Daniel Mark Epstein



Average rating: 3.99 · 2,675 ratings · 398 reviews · 28 distinct worksSimilar authors
The Lincolns: Portrait of a...

4.02 avg rating — 803 ratings — published 2008 — 12 editions
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The Ballad of Bob Dylan: A ...

3.90 avg rating — 466 ratings — published 2011 — 22 editions
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What Lips My Lips Have Kiss...

4.13 avg rating — 364 ratings — published 2001 — 4 editions
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The Loyal Son: The War in B...

4.05 avg rating — 313 ratings — published 2017 — 6 editions
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Lincoln and Whitman: Parall...

4.07 avg rating — 225 ratings — published 2004 — 5 editions
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Sister Aimee: The Life of A...

3.89 avg rating — 214 ratings — published 1993 — 7 editions
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Lincoln's Men: The Presiden...

3.95 avg rating — 140 ratings — published 2009 — 2 editions
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Nat King Cole

3.86 avg rating — 58 ratings — published 1999 — 5 editions
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The Glass House: New Poems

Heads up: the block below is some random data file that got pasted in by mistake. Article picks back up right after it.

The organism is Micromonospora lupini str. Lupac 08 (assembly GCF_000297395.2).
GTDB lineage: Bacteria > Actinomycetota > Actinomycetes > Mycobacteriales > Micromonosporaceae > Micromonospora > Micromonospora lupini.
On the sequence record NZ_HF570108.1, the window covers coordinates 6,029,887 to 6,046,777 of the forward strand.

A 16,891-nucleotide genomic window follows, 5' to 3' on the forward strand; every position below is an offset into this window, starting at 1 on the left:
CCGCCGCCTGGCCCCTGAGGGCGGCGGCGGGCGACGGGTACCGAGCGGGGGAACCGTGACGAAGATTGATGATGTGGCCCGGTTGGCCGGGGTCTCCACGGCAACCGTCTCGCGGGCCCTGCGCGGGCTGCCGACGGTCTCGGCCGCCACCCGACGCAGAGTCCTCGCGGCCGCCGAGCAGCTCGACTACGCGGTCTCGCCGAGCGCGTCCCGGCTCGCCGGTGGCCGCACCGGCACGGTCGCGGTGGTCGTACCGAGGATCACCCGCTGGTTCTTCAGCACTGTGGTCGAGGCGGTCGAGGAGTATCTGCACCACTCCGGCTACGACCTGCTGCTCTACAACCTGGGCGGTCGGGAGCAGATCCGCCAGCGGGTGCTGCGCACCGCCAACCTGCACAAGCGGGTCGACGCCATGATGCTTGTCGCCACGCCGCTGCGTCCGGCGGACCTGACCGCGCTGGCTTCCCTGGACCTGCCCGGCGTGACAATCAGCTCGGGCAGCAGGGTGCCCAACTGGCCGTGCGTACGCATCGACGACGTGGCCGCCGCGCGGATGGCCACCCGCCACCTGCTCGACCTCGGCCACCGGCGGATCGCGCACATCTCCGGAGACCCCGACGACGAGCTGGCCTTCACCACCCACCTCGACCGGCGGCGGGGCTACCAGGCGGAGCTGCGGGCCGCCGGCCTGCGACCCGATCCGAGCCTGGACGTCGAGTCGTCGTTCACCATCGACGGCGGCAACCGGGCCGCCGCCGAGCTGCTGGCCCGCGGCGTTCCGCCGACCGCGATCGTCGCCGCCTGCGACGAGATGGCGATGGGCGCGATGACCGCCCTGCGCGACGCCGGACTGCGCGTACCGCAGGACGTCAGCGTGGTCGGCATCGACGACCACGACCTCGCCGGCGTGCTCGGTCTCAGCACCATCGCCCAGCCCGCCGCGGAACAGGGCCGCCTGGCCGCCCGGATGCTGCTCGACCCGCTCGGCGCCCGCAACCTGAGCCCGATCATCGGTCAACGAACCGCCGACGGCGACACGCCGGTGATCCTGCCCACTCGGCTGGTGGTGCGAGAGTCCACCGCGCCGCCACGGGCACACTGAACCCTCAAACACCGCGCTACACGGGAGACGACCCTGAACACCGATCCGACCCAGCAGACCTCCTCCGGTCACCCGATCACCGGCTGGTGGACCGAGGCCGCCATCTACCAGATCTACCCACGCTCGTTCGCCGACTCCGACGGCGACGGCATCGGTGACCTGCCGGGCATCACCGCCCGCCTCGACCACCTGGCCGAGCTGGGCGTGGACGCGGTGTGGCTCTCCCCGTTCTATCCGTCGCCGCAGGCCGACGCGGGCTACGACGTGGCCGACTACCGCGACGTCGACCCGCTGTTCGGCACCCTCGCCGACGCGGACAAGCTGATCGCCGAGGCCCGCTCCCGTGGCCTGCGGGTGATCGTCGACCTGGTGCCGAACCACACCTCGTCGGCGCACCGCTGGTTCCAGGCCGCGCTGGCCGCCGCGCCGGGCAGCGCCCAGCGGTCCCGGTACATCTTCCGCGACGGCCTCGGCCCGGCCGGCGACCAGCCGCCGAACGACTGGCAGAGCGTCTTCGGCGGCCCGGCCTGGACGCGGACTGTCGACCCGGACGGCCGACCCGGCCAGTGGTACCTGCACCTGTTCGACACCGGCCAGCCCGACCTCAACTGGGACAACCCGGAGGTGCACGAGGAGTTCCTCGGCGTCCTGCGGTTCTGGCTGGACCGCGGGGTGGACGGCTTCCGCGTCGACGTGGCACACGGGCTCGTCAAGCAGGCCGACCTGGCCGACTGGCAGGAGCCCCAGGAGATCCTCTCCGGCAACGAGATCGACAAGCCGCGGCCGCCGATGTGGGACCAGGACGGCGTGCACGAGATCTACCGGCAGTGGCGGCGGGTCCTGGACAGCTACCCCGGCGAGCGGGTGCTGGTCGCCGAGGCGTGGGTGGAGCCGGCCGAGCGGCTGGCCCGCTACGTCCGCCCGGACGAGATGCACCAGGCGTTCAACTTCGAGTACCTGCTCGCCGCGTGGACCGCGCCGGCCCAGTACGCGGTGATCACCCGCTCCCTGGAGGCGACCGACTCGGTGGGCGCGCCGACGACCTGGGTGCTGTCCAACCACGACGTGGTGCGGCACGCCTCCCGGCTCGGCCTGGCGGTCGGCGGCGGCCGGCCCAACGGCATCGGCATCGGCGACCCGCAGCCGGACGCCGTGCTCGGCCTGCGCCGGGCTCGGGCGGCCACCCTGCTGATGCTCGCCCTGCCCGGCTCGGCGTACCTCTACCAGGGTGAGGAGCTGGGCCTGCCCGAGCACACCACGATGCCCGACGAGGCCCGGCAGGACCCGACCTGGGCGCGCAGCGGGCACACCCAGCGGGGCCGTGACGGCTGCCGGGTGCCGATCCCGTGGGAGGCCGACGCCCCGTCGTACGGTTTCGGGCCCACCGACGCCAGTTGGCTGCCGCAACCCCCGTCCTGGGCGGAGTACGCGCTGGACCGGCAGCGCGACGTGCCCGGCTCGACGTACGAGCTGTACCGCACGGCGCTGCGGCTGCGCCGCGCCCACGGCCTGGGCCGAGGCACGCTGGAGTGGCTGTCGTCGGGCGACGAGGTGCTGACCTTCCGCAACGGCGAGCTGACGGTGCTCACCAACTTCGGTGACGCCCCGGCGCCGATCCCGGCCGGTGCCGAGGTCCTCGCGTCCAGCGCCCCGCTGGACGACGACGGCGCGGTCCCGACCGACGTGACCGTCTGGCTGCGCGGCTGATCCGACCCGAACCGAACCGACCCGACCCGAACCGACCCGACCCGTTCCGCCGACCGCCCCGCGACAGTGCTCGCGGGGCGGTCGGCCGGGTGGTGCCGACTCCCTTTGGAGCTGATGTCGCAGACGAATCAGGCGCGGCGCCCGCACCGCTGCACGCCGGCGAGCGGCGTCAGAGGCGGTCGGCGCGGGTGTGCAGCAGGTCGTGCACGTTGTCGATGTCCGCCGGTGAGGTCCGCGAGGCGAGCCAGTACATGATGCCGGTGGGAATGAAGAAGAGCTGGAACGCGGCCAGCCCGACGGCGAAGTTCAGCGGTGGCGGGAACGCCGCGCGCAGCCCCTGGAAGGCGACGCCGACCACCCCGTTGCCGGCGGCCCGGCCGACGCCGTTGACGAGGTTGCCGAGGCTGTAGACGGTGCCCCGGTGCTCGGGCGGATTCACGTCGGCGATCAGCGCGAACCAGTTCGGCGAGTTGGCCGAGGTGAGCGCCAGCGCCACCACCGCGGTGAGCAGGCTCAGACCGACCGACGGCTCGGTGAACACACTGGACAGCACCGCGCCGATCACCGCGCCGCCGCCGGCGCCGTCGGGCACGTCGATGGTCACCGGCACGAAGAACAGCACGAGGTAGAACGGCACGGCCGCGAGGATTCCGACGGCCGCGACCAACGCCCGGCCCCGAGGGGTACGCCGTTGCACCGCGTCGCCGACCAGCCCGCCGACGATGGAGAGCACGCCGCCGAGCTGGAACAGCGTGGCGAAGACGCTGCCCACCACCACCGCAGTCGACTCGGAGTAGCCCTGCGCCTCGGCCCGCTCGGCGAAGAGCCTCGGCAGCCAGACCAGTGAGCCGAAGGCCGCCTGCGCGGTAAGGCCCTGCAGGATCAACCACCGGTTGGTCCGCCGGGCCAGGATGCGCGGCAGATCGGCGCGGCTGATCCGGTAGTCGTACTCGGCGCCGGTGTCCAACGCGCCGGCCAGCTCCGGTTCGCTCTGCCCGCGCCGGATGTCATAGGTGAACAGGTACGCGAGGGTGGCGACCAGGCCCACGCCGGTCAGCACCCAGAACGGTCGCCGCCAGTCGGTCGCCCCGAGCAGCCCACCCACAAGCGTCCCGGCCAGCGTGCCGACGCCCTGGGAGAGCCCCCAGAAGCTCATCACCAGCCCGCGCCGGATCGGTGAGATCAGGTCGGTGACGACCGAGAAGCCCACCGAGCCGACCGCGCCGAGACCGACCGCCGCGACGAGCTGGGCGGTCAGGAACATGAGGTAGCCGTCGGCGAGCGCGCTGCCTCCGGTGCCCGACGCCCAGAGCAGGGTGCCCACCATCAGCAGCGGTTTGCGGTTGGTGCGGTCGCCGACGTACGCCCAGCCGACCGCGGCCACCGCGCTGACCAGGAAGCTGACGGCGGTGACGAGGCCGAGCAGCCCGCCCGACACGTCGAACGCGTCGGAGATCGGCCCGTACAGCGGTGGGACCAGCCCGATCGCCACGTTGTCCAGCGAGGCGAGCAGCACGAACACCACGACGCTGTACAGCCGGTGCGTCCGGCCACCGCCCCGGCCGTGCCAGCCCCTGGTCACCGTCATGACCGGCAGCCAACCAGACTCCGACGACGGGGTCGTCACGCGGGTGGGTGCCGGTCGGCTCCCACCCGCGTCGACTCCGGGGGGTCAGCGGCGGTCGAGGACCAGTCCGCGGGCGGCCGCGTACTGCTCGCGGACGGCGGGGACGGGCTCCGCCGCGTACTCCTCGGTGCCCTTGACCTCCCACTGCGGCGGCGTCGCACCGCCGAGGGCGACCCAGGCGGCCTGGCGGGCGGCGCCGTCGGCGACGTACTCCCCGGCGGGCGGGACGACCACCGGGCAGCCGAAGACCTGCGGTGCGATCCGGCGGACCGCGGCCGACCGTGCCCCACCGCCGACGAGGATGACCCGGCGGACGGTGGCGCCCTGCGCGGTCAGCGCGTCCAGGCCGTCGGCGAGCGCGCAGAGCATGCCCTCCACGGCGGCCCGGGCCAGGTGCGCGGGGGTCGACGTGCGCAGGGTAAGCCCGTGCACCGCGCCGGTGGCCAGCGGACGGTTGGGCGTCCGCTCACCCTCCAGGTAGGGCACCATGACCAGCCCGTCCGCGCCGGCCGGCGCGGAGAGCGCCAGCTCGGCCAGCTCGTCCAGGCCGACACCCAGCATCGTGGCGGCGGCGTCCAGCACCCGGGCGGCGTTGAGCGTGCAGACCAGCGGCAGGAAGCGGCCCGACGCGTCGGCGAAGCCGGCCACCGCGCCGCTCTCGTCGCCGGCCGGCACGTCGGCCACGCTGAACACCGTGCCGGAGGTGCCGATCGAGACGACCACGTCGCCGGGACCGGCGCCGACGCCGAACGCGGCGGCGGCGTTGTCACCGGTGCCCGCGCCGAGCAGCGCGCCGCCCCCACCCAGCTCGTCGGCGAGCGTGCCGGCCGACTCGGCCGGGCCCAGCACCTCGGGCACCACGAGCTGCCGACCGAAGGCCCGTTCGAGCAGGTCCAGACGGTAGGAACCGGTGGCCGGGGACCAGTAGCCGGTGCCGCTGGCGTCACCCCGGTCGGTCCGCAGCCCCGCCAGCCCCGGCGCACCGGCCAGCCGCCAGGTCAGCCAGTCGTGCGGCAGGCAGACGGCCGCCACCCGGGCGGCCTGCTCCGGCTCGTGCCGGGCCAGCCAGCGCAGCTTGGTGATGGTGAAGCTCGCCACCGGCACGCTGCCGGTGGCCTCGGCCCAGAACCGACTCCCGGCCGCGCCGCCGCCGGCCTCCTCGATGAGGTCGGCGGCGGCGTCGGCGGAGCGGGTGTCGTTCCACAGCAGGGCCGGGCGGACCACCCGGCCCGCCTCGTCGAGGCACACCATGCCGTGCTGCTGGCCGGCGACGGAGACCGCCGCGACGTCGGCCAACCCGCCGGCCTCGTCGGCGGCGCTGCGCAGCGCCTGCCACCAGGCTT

2.80 avg rating — 10 ratings — published 2009 — 4 editions
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No Vacancies in Hell: Poems

3.43 avg rating — 7 ratings — published 1973 — 3 editions
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“He was a secretive man, who kept his own counsel. He was an ambitious man of humble origins, with colossal designs on the future. And it would always be advantageous not to be closely known, never to be transparent. Passing a farmer on a day, he would tip his hat and grin. Everybody knew him. Nobody knew him. He would play the fool, the clown, the melancholy poet dying for love, the bumpkin. He would take the world by stealth and not by storm. He would disarm enemies by his apparent naiveté, by seeming pleasantly harmless. He would go to such lengths in making fun of his own appearance that others felt obliged to defend it. -Daniel Mark Epstein.”
Daniel Mark Epstein, The Lincolns: Portrait of a Marriage

“Because the media control sources of information, according to Dylan, “We live in a world of fantasy where Disney has won. . . . It’s all fantasy.”
Daniel Mark Epstein, The Ballad of Bob Dylan: A Portrait

“p. 39 Rum, in fact, was the unspoken demon in most negotiations and failed treaties with the Delaware nation. That evil influence has been largely expunged from histories. Access to rum, or its prohibition, assured or canceled oaths and pacts no sooner than they were sworn.”
Daniel Mark Epstein, The Loyal Son: The War in Ben Franklin's House



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